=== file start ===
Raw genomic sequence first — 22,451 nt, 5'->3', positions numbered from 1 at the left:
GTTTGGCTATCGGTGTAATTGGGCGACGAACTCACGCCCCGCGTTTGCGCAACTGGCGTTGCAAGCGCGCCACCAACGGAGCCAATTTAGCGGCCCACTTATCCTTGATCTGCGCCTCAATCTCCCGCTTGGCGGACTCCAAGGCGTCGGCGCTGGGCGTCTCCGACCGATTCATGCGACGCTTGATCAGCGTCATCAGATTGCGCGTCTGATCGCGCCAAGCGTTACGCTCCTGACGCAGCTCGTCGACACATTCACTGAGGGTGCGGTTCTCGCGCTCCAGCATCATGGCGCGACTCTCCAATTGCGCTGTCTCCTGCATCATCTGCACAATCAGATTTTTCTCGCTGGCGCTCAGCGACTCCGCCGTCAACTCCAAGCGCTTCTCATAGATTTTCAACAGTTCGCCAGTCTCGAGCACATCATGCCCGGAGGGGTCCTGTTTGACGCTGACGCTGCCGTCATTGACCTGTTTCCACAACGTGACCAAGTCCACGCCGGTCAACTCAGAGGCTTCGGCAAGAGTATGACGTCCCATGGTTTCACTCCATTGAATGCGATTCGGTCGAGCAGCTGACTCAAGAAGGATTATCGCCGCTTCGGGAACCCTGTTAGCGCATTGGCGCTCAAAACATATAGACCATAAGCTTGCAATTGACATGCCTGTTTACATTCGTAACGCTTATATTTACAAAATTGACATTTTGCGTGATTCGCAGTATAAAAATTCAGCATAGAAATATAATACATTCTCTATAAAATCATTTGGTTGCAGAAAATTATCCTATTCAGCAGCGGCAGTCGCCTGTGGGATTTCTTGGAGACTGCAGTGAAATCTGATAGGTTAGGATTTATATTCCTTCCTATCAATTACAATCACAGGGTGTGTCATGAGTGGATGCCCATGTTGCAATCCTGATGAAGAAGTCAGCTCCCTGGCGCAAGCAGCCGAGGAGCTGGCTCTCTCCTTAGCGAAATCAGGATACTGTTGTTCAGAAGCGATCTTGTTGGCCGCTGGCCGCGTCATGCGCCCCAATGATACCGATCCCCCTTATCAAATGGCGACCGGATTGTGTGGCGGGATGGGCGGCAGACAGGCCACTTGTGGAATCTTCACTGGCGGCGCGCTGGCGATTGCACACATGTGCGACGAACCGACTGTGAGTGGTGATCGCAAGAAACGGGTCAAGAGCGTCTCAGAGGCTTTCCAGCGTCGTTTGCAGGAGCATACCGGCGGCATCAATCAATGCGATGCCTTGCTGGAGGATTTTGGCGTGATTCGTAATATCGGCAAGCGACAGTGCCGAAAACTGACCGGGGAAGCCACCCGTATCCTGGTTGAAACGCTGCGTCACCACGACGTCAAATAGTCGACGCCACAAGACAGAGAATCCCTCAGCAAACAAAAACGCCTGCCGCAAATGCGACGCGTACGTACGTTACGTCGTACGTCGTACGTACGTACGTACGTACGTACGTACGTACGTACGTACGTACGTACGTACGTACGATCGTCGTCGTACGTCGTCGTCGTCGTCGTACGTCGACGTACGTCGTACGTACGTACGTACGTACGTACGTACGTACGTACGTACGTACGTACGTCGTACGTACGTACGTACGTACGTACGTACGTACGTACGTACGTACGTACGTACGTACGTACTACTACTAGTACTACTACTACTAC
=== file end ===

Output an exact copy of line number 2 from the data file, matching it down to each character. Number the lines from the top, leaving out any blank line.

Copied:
GTTTGGCTATCGGTGTAATTGGGCGACGAACTCACGCCCCGCGTTTGCGCAACTGGCGTTGCAAGCGCGCCACCAACGGAGCCAATTTAGCGGCCCACTTATCCTTGATCTGCGCCTCAATCTCCCGCTTGGCGGACTCCAAGGCGTCGGCGCTGGGCGTCTCCGACCGATTCATGCGACGCTTGATCAGCGTCATCAGATTGCGCGTCTGATCGCGCCAAGCGTTACGCTCCTGACGCAGCTCGTCGACACATTCACTGAGGGTGCGGTTCTCGCGCTCCAGCATCATGGCGCGACTCTCCAATTGCGCTGTCTCCTGCATCATCTGCACAATCAGATTTTTCTCGCTGGCGCTCAGCGACTCCGCCGTCAACTCCAAGCGCTTCTCATAGATTTTCAACAGTTCGCCAGTCTCGAGCACATCATGCCCGGAGGGGTCCTGTTTGACGCTGACGCTGCCGTCATTGACCTGTTTCCACAACGTGACCAAGTCCACGCCGGTCAACTCAGAGGCTTCGGCAAGAGTATGACGTCCCATGGTTTCACTCCATTGAATGCGATTCGGTCGAGCAGCTGACTCAAGAAGGATTATCGCCGCTTCGGGAACCCTGTTAGCGCATTGGCGCTCAAAACATATAGACCATAAGCTTGCAATTGACATGCCTGTTTACATTCGTAACGCTTATATTTACAAAATTGACATTTTGCGTGATTCGCAGTATAAAAATTCAGCATAGAAATATAATACATTCTCTATAAAATCATTTGGTTGCAGAAAATTATCCTATTCAGCAGCGGCAGTCGCCTGTGGGATTTCTTGGAGACTGCAGTGAAATCTGATAGGTTAGGATTTATATTCCTTCCTATCAATTACAATCACAGGGTGTGTCATGAGTGGATGCCCATGTTGCAATCCTGATGAAGAAGTCAGCTCCCTGGCGCAAGCAGCCGAGGAGCTGGCTCTCTCCTTAGCGAAATCAGGATACTGTTGTTCAGAAGCGATCTTGTTGGCCGCTGGCCGCGTCATGCGCCCCAATGATACCGATCCCCCTTATCAAATGGCGACCGGATTGTGTGGCGGGATGGGCGGCAGACAGGCCACTTGTGGAATCTTCACTGGCGGCGCGCTGGCGATTGCACACATGTGCGACGAACCGACTGTGAGTGGTGATCGCAAGAAACGGGTCAAGAGCGTCTCAGAGGCTTTCCAGCGTCGTTTGCAGGAGCATACCGGCGGCATCAATCAATGCGATGCCTTGCTGGAGGATTTTGGCGTGATTCGTAATATCGGCAAGCGACAGTGCCGAAAACTGACCGGGGAAGCCACCCGTATCCTGGTTGAAACGCTGCGTCACCACGACGTCAAATAGTCGACGCCACAAGACAGAGAATCCCTCAGCAAACAAAAACGCCTGCCGCAAATGCGACGCGTACGTACGTTACGTCGTACGTCGTACGTACGTACGTACGTACGTACGTACGTACGTACGTACGTACGTACGTACGTACGATCGTCGTCGTACGTCGTCGTCGTCGTCGTACGTCGACGTACGTCGTACGTACGTACGTACGTACGTACGTACGTACGTACGTACGTACGTACGTCGTACGTACGTACGTACGTACGTACGTACGTACGTACGTACGTACGTACGTACGTACGTACTACTACTAGTACTACTACTACTAC